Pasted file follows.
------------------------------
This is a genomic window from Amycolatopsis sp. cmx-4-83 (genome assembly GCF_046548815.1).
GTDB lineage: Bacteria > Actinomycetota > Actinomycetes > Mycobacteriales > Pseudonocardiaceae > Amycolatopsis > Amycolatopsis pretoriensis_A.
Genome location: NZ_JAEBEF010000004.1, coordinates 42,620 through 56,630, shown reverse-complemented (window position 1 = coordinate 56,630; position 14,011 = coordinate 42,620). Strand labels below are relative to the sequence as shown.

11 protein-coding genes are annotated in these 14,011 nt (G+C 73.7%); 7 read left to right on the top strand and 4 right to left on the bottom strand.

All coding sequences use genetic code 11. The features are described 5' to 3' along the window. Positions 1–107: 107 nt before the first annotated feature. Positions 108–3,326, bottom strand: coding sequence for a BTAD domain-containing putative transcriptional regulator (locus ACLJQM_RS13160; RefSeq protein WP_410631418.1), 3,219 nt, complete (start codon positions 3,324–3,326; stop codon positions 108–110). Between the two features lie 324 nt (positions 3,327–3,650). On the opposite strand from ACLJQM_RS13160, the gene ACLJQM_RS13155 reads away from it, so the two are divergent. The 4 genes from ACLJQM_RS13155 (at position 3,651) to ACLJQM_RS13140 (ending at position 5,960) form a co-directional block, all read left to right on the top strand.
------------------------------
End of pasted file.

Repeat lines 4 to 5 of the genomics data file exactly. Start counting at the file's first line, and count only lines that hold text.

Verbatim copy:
11 protein-coding genes are annotated in these 14,011 nt (G+C 73.7%); 7 read left to right on the top strand and 4 right to left on the bottom strand.

All coding sequences use genetic code 11. The features are described 5' to 3' along the window. Positions 1–107: 107 nt before the first annotated feature. Positions 108–3,326, bottom strand: coding sequence for a BTAD domain-containing putative transcriptional regulator (locus ACLJQM_RS13160; RefSeq protein WP_410631418.1), 3,219 nt, complete (start codon positions 3,324–3,326; stop codon positions 108–110). Between the two features lie 324 nt (positions 3,327–3,650). On the opposite strand from ACLJQM_RS13160, the gene ACLJQM_RS13155 reads away from it, so the two are divergent. The 4 genes from ACLJQM_RS13155 (at position 3,651) to ACLJQM_RS13140 (ending at position 5,960) form a co-directional block, all read left to right on the top strand.